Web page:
Knowing your risk of a genetic cancer means looking to the past, living in the present and planning for the future.
Jan Byer and Amy Byer Shainman don’t look like sisters. Byer, active in the family clothing business in California, looks like a fashion designer, with 5-inch platform heels and blonde hair falling straight down her back. On the other hand, Shainman is a petite brunette who lives a more casual lifestyle with her husband and two children in Florida.
While they may not appear to be sisters in a crowd, Byer and Shainman share something more compelling than physical resemblance. In 2009 the sisters learned that they both carry an inherited mutation in the BRCA1 DNA repair gene that increases the risk for breast, ovarian and other cancers. The information came after Byer was tested when surgery at age 48 revealed not only ovarian but also uterine cancer.
The sisters knew that their paternal grandmother died at age 33 of a “female cancer” when their father was 7, and that no one in the family talked about it. The genetic counselor Byer consulted didn’t even consider her to be at risk and was surprised by the results.
Shainman, 40 at the time, says she felt like she had been waiting for some kind of information that would explain the medical notes she found in her father’s closet while looking for old pictures for a birthday scrapbook.
“They were my grandmother’s medical records, and the only word I could make out in all the flowery writing from 1934 was ‘metastases.’”
BRCA1 and BRCA2, which stand for breast cancer susceptibility gene 1 and 2, are genes expressed in cells of breast and other tissues to help repair DNA and prevent uncontrolled cell growth. If they become mutated, the damaged DNA is not repaired, leaving the woman or man at increased risk for certain cancers.
Statistics indicate that 12 percent of American women (120 out of 1,000) will develop breast cancer in their lifetime, compared with 60 percent of women (600 out of 1,000) who have inherited the BRCA1 or BRCA2 mutation. In addition, women who carry the mutated genes are at increased risk of developing breast or ovarian cancer before menopause. BRCA1 mutations may also increase a woman’s risk of developing pancreatic cancer, as well as melanoma. BRCA2 mutations increase the risk of pancreatic, stomach, gallbladder and bile duct cancers, as well as melanoma.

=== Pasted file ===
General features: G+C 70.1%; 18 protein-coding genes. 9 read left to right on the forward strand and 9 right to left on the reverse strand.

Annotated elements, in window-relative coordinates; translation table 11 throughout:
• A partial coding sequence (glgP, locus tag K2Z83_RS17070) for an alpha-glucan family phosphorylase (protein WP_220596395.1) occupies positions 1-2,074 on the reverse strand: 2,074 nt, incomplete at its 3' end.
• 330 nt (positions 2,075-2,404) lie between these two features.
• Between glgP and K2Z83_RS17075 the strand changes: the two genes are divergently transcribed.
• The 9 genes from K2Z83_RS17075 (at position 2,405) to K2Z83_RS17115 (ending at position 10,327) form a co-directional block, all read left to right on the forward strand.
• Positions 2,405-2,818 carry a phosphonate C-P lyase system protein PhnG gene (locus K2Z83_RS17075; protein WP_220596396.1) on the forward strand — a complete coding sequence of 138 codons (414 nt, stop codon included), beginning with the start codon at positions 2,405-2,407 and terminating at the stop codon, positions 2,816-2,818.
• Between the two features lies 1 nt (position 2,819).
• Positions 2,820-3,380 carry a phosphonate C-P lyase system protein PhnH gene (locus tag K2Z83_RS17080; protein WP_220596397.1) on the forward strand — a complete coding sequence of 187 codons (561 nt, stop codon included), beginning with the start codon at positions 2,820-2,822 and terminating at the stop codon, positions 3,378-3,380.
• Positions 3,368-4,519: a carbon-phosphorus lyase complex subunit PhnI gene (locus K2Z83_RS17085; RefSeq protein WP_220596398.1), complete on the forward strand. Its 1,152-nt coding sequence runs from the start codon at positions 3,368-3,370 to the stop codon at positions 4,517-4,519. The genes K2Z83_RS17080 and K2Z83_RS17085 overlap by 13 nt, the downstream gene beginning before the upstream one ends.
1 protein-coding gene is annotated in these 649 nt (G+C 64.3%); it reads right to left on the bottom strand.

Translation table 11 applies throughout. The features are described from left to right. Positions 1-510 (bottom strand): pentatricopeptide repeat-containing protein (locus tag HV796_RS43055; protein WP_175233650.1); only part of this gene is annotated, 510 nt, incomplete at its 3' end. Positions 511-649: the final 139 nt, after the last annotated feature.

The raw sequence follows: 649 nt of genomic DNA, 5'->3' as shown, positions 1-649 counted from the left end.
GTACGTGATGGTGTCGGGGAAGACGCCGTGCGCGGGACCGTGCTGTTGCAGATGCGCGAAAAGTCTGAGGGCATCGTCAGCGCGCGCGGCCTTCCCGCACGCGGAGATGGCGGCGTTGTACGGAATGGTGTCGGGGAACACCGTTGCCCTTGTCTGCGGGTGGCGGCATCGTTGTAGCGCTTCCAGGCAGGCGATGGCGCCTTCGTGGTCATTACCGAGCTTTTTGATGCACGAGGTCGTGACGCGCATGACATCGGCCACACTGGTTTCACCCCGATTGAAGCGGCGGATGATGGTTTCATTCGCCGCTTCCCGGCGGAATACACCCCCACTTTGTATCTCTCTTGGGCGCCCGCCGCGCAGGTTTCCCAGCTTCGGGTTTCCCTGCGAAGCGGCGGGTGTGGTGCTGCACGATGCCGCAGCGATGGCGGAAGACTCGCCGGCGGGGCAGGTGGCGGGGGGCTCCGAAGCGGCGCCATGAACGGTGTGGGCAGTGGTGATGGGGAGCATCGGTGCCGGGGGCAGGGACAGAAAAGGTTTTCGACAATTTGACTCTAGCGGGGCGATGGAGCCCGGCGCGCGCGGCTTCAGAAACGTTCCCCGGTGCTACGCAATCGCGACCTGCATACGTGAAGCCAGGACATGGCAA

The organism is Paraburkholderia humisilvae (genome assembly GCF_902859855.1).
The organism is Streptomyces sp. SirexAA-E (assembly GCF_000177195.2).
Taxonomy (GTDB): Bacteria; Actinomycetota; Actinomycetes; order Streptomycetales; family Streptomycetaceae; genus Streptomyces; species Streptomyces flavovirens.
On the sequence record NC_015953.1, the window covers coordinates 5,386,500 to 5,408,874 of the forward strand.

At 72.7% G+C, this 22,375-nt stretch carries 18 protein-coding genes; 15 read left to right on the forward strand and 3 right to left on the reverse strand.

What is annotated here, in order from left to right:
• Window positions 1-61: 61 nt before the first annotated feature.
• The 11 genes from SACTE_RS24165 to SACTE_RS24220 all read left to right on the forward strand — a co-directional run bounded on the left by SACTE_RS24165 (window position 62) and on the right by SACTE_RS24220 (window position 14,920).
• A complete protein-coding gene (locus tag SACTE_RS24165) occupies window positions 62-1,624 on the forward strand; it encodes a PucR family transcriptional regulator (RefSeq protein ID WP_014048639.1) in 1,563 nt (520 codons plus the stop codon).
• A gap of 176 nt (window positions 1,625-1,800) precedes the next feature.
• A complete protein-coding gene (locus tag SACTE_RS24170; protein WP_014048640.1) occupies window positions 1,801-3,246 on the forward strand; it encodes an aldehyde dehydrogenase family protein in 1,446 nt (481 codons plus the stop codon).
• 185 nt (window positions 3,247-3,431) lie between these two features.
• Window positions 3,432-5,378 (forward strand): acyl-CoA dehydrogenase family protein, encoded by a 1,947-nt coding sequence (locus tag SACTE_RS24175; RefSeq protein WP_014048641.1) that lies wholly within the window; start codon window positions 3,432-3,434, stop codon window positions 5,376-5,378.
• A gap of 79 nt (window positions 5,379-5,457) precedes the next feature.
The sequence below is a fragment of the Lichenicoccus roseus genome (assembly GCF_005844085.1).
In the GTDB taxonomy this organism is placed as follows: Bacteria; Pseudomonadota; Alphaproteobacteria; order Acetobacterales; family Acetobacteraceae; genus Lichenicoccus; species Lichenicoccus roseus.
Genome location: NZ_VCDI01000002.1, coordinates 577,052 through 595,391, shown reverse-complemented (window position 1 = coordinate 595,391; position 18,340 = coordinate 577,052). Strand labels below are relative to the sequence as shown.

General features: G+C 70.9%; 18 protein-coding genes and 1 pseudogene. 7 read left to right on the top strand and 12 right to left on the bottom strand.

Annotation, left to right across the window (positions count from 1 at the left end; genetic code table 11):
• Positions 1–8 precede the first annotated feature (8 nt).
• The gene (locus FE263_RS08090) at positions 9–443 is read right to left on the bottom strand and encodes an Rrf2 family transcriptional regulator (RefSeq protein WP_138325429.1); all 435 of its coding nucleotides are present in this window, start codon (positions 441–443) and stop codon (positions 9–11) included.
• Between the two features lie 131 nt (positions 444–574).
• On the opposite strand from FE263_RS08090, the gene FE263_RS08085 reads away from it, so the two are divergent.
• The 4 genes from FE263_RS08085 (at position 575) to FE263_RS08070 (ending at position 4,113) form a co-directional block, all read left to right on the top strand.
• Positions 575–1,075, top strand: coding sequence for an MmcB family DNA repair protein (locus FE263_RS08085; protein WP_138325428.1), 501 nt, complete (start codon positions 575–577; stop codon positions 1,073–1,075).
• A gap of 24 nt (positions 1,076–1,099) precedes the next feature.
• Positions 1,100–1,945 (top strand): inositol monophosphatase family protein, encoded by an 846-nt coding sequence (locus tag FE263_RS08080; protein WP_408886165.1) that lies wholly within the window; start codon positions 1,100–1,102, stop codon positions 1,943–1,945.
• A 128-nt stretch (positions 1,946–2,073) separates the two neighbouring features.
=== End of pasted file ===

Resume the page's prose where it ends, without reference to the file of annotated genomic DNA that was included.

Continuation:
Men with BRCA1 mutations may be at increased risk of developing breast cancer and, possibly, pancreatic, testicular and early-onset prostate cancers. However, male breast, pancreatic and prostate cancers appear to be more strongly associated with BRCA2 gene mutations. To further complicate matters, there are numerous variations of each gene driven by ethnicity.
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Victoria Seewaldt, an oncologist and director of the breast cancer prevention program at Duke Comprehensive Cancer Center in Durham, N.C., says it’s important to remember that not every woman who has a BRCA1 or BRCA2 mutation will develop breast or ovarian cancer. The mutation increases risk, she emphasizes.
“Some women have BRCA2, and they generally have the potential for an ER-positive breast cancer with a good prognosis,” Seewaldt says. “Not all BRCA are created equal.”
We want to make sure every woman with a BRCA mutation who wants to be screened has that option.
Children of a parent with a BRCA mutation have a 50 percent chance of inheriting it, Seewaldt says, but they also inherit other genes that impact whether it is activated. In other words, the mutation might be the same, but how it plays out will be different because of the person’s individual DNA and environment.
It’s a philosophy Seewaldt has adopted at the Duke clinic, where each woman in the clinic is seen as a healthy woman at risk for getting cancer, called “previvors,” and Seewaldt counsels them about aggressive screening or prophylactic surgery. Prophylactic surgery includes a bilateral mastectomy to remove most of the breast tissue and the bilateral salpingo-oophorectomy (BSO) that removes the ovaries and a good portion of the fallopian tube.
While Seewaldt is more assertive in addressing the need for prophylactic surgery with women who carry the BRCA1 mutation, she tells women with BRCA2 they have more options.
Seewaldt takes into consideration their age, whether they have children, and the mutation before she will agree to regular high-quality MRI screening as long as there is no abnormal biopsy, which will prompt a discussion with Seewaldt about prophylactic mastectomy.
“We want to make sure every woman with a BRCA mutation who wants to be screened has that option,” she says. “We have many who want to date with their breasts and want to get married with their breasts and bear children with their breasts.”
Seewaldt advises women to keep the past in the past and the future in the future and deal with what is happening now as a way to make it more manageable.
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Keeping the past in the past may be difficult for women such as Christina Zogg, who was 16 when her mother died in 1997 of breast cancer at age 38. Aware of no other family history in her Puerto Rican family, there wasn’t any reason to think a genetic mutation was involved. Her husband, Matt Zogg, thought she should be tested. He can’t explain why except to say he was taught to be proactive about his health.